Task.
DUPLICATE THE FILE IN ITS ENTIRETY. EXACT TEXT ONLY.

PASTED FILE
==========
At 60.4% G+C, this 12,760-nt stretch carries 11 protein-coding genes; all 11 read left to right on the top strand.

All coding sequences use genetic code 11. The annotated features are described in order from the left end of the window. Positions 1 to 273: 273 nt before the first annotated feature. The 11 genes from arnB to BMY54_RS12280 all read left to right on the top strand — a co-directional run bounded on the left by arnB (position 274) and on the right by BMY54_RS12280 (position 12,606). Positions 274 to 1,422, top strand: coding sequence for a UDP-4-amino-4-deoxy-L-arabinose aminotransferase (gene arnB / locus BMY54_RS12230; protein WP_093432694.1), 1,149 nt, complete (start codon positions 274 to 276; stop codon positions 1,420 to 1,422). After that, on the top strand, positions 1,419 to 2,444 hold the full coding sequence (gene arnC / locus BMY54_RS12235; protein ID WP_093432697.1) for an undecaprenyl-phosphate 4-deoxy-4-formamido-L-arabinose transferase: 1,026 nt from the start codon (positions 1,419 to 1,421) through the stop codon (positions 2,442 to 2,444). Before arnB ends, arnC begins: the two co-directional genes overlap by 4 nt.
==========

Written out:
At 60.4% G+C, this 12,760-nt stretch carries 11 protein-coding genes; all 11 read left to right on the top strand.

All coding sequences use genetic code 11. The annotated features are described in order from the left end of the window. Positions 1 to 273: 273 nt before the first annotated feature. The 11 genes from arnB to BMY54_RS12280 all read left to right on the top strand — a co-directional run bounded on the left by arnB (position 274) and on the right by BMY54_RS12280 (position 12,606). Positions 274 to 1,422, top strand: coding sequence for a UDP-4-amino-4-deoxy-L-arabinose aminotransferase (gene arnB / locus BMY54_RS12230; protein WP_093432694.1), 1,149 nt, complete (start codon positions 274 to 276; stop codon positions 1,420 to 1,422). After that, on the top strand, positions 1,419 to 2,444 hold the full coding sequence (gene arnC / locus BMY54_RS12235; protein ID WP_093432697.1) for an undecaprenyl-phosphate 4-deoxy-4-formamido-L-arabinose transferase: 1,026 nt from the start codon (positions 1,419 to 1,421) through the stop codon (positions 2,442 to 2,444). Before arnB ends, arnC begins: the two co-directional genes overlap by 4 nt.